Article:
Appears in
On Food and Cooking

By Harold McGee

Published 2004

  • About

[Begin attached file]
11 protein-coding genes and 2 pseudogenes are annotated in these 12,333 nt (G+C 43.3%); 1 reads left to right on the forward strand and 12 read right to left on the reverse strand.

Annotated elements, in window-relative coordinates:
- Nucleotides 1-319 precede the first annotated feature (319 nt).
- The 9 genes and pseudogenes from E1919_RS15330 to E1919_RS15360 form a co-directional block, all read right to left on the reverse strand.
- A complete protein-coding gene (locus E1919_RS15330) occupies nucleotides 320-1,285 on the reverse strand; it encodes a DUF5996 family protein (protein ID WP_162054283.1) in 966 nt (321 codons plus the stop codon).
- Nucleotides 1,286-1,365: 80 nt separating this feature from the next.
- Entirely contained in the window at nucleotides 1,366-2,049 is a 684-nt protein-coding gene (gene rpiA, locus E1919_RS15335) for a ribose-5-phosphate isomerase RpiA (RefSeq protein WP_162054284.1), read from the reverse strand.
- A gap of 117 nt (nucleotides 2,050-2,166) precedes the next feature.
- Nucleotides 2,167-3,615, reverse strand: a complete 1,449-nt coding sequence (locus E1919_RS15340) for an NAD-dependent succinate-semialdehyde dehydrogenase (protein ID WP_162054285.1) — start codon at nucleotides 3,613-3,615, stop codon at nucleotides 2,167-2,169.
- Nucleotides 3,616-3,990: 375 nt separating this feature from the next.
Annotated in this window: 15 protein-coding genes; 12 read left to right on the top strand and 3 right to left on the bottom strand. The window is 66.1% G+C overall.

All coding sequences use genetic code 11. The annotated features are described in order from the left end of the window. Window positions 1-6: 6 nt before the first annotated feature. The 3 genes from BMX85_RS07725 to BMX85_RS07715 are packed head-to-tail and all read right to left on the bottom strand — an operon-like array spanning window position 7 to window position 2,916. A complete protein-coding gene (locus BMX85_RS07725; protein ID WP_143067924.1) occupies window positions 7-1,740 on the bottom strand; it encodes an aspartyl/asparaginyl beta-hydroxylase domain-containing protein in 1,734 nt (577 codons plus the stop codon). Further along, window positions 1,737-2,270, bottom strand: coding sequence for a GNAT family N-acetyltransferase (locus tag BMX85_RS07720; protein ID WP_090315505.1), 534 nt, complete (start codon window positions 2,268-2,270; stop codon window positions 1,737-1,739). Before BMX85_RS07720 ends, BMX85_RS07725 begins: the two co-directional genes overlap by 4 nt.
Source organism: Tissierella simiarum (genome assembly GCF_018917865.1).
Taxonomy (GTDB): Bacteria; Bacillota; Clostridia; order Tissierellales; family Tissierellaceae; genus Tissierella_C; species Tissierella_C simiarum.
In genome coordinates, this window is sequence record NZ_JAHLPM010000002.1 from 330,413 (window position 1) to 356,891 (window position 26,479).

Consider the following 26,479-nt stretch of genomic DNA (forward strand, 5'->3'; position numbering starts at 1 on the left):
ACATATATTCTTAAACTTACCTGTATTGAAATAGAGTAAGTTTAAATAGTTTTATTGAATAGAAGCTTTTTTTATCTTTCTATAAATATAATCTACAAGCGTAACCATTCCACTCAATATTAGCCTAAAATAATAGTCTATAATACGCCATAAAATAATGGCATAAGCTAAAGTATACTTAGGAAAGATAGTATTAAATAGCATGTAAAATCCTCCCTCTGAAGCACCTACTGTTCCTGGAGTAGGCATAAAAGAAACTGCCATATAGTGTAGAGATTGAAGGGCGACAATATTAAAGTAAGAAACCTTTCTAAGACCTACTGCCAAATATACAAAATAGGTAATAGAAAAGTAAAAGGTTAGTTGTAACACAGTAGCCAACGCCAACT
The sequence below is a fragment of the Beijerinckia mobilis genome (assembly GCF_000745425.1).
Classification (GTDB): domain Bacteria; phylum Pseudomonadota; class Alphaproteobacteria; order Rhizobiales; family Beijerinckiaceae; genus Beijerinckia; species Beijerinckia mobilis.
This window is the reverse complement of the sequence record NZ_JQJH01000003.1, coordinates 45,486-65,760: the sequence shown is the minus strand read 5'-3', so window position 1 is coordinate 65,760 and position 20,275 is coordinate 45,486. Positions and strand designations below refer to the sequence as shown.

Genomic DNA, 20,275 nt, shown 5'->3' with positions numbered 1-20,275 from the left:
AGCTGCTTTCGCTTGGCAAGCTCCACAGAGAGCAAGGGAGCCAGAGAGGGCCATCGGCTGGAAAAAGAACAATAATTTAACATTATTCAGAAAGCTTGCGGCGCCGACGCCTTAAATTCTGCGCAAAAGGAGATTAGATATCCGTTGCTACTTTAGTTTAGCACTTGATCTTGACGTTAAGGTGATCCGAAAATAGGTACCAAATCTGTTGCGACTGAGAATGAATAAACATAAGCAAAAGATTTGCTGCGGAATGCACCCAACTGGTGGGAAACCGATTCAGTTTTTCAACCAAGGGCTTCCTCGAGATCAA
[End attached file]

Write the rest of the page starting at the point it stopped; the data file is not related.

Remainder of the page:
Lychees are subtropical Asian tree fruits (from Litchi chinensis) the size of a small plum, with a dry, loose skin and a large seed. The edible portion is its fleshy seed covering, or aril, which is pale white, sweet, and distinctively floral due to the presence of a number of terpenes (rose oxide, linalool, geraniol; Gewürztraminer grapes and wine share many of the same notes). Lychees with small, undeveloped seeds are called “chicken-tongue” fruit and are prized because there’s more flesh than seed. Lychees don’t improve in flavor once taken from the tree. A common problem with lychees is a brown discoloration of the flesh due to drying out or chilling injury. They’re best held at cool room temperatures in a loose plastic bag. When cooked, fresh lychees sometimes develop a pink undertone as phenolic aggregates are broken apart and converted into anthocyanin pigments. They’re eaten fresh, canned in syrup, made into drinks, sauces, and preserves, cooked briefly and served with meats and seafood, and frozen into sorbets and ice creams. “Lychee nuts” are the dried fruits, not the seeds.